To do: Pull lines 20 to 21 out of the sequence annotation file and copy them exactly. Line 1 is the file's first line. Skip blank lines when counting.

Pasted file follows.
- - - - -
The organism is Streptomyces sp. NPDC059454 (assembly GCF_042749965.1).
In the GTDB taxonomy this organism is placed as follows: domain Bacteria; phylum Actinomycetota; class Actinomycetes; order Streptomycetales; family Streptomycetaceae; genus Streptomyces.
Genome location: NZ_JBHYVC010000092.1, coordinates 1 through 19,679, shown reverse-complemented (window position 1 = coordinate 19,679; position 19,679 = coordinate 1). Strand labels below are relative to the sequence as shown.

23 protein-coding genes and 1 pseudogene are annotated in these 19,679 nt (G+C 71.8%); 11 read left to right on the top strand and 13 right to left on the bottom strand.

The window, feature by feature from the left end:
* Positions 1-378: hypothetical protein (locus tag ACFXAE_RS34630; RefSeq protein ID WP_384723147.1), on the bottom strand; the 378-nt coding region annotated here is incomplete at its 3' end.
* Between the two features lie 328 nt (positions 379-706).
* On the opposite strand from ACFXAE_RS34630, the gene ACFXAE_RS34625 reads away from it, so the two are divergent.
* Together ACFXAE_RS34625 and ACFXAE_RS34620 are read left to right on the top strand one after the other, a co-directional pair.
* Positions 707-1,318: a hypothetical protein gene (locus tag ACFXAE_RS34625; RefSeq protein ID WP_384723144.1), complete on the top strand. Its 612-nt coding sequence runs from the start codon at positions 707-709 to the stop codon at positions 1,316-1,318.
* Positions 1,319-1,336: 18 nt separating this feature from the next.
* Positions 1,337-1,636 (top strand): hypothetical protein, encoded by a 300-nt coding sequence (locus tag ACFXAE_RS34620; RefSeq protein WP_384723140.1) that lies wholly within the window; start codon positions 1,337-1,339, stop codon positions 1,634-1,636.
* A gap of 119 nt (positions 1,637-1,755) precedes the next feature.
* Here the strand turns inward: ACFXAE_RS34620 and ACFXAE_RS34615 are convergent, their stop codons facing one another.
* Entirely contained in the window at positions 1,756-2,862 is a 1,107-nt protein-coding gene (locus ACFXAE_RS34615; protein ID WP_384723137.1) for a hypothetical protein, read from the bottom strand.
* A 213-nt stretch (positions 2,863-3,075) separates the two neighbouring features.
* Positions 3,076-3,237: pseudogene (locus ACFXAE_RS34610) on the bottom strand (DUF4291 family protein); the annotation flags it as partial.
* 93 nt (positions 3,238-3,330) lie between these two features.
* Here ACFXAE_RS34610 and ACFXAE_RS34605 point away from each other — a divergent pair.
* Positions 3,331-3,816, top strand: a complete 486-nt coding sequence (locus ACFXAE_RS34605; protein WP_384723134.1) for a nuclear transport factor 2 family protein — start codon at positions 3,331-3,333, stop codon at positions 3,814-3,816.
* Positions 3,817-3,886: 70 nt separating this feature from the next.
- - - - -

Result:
* Positions 3,331-3,816, top strand: a complete 486-nt coding sequence (locus ACFXAE_RS34605; protein WP_384723134.1) for a nuclear transport factor 2 family protein — start codon at positions 3,331-3,333, stop codon at positions 3,814-3,816.
* Positions 3,817-3,886: 70 nt separating this feature from the next.